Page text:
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Where the Forest Has No Name

Where the Forest Has No Name

Paul Koberstein, Jessica Applegate

Driving up the Pacific Coast Highway from San Francisco, you approach the world’s largest contiguous temperate rainforest. But don’t look for any markers or directions. There aren’t any. In fact, the rainforest, which stretches 2,500 miles from Northern California all the way to Kodiak Island in the Gulf of Alaska – almost as far as the distance as from New York to Los Angeles – doesn’t even have an official name.

“There’s no official name in the national names database,” says Bruce Fisher, president of the Oregon Geographic Names Board.

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The Pacific Coast Forest - Occam’s Razor. The simplest answer is usually the best. In truth, another name could even be the Salmon Coast but Pacific Coast Forest is self descriptive.

Where God sits when He wants a bit of shade!

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At decade ago the coastal area of the Olympic Peninsula region of the subject “no name” forest was identified as one of the quietest places in the lower 48.

A decade later additional commercial and military air traffic has substantially increased noise with ever expanding growler flights from Naval Air Station Whidbey Island (Oak Harbor WA) and military maneuvers in the forest sure to exponentially increase noise and species impacts.

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You mean She?

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I would only add “rain” before forest.

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ASK THE NATIVE NATIONS!
In Amazon grtowing and improving alliances are narrowing down the perpetrators and nation states including Brazil under fascist Bolsonaro - also covered by Mongabay:
New report examines drivers of rising Amazon deforestation on country-by-country basis

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Good point.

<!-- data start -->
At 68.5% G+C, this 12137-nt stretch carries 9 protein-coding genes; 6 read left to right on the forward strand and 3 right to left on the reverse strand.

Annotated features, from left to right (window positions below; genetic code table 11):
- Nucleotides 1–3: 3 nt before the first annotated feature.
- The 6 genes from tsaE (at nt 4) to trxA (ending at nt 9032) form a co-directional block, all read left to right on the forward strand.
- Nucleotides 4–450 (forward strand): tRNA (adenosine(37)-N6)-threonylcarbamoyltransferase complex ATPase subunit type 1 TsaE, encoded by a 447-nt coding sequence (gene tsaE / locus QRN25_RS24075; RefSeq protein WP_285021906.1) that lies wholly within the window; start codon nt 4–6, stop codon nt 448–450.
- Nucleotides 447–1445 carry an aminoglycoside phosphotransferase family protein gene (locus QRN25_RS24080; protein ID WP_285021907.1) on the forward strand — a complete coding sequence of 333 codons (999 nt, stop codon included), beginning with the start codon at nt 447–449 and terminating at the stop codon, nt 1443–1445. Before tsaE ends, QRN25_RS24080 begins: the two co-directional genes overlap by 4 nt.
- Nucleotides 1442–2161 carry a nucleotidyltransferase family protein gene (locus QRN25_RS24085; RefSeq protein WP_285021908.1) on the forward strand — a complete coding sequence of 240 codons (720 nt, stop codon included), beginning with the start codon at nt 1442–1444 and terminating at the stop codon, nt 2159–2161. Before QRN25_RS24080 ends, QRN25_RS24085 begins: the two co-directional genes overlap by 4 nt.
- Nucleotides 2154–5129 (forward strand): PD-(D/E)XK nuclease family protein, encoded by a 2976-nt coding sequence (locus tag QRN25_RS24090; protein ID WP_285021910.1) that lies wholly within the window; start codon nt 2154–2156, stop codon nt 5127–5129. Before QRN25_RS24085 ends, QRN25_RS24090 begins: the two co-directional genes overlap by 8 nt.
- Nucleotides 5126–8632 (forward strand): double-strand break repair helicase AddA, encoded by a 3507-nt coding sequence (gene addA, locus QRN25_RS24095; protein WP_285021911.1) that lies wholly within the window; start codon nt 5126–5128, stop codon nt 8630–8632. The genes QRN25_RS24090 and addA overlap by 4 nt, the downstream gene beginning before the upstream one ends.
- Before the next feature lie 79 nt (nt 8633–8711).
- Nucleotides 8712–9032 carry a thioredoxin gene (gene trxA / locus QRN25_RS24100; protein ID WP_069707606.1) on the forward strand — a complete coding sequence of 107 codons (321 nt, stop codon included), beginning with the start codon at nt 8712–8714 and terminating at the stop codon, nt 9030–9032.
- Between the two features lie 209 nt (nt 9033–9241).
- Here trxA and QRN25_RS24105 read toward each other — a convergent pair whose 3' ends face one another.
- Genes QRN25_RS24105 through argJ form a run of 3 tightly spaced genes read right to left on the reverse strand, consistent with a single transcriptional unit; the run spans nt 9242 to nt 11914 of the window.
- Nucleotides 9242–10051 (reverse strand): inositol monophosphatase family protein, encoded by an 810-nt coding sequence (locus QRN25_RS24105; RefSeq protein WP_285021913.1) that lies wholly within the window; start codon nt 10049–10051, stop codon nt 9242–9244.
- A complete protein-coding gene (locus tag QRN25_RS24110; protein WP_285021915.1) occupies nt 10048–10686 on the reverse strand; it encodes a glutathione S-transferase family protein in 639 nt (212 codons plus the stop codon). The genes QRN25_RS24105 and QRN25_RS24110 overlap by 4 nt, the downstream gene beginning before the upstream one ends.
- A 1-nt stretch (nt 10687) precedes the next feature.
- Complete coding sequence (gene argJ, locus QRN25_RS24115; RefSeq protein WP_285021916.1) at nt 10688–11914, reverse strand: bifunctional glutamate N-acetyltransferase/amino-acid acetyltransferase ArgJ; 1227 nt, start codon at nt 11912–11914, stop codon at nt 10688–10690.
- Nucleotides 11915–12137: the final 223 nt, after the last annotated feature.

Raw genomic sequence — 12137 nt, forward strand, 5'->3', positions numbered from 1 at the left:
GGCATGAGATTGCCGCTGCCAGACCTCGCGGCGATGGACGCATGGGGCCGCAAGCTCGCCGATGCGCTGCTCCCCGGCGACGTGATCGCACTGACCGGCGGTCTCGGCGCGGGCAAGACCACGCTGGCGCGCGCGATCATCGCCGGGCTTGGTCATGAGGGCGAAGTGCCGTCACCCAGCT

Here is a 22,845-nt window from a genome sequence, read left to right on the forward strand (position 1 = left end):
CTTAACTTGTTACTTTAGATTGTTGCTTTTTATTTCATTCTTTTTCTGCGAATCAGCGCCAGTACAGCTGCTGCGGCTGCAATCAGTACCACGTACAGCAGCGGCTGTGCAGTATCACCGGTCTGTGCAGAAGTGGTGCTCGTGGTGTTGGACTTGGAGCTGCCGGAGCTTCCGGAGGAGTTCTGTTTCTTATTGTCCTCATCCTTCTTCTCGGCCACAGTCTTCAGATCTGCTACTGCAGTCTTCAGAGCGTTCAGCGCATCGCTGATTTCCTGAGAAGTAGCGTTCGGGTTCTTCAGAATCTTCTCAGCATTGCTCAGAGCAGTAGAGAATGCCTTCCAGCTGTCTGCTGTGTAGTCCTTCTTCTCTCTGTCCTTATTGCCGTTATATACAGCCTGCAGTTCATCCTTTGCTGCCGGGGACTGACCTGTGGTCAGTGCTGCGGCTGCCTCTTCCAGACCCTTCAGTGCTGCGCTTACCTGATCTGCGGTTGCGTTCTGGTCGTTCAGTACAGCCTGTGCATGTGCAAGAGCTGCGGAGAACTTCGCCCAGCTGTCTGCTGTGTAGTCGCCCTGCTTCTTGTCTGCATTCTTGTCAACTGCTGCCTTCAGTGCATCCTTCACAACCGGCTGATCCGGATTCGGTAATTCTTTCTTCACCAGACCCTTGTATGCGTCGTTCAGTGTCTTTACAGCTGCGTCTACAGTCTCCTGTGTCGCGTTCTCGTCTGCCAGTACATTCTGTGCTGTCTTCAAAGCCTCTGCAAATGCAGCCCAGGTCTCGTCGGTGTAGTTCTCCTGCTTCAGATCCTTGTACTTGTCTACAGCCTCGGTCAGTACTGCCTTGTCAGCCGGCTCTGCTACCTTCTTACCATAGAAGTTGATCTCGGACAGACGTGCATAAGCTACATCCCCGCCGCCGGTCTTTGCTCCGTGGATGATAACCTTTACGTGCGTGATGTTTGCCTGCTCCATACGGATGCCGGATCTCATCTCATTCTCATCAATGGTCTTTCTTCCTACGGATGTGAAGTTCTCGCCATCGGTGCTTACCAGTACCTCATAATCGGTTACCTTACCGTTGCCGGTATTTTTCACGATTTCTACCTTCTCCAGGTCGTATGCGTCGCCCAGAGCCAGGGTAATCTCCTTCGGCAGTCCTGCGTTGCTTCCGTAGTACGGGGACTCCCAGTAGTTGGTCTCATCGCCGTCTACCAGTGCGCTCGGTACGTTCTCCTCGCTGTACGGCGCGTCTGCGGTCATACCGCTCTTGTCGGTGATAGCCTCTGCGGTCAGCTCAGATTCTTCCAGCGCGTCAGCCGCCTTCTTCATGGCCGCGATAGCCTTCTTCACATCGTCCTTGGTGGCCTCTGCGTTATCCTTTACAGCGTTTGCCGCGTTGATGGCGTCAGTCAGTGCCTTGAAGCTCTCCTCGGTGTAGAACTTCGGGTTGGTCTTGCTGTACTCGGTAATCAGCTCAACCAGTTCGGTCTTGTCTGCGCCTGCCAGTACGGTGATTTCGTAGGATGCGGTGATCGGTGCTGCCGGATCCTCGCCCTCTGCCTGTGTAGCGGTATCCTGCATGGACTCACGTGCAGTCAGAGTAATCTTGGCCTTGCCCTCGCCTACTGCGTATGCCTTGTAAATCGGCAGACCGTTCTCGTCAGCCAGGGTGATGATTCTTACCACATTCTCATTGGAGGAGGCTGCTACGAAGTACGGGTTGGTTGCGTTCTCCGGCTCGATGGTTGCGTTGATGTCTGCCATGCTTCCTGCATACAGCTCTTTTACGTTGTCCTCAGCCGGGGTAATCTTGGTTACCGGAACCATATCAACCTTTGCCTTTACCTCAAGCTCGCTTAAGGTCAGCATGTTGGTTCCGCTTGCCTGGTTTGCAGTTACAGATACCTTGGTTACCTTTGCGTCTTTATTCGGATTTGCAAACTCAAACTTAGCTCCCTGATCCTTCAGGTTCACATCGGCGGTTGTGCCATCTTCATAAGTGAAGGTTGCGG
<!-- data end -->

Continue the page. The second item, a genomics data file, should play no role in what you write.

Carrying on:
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When the first settlers to arrive in the state of Pennsylvania, they found a blanket of trees covering the entire state.

By 1900, the state, as a result of massive development by the coal, lumber, and steel industries, had suffered nearly 60% deforestation.

If not for many people including Rachel Carson, industry would have inflicted even more severe damage to the state and it’s people.

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I’ve been to the ‘One Square Inch’ spot a few times. The last visit was marred by one of Whidbey Island’s growlers. The naval base has already green-lighted plans to increase the number of training flights over the Peninsula. How ironic that experiencing the marvelous rain forests of Olympic National Park - which survived the lumbermen’s lust - is now under threat from the sky. As always, if every citizen saw what they own, if they could just one time walk the mossy aisles of the Hoh Rainforest, this unnecessary intrusion would have been stopped.

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Salmon Nation celebrations have been going on in the Northwest for a couple of decades ( still have my stickers and decals ). They’re a great event on a beautiful summer weekend in the Int’l Ecotopian Region in our magnificent Northern & Western Hemisphere.
" Save the planet, we may need it later. "
Circa 1994.

Where is George Lucas when you need him? If I am not mistaken “Return of the Jedi” was filmed in that neck of the woods. ( No pun intended.) Seeing those scenes made me appreciate our bounty along the western coast of the United States. These areas are truly National Treasures and once desecrated and lost…there is no going back but in filmdom. Get off your devices folks because screen time is not real time. Take a real walk in the woods without tech and see how it all relates and even sometimes calls to you. What then will be your answer?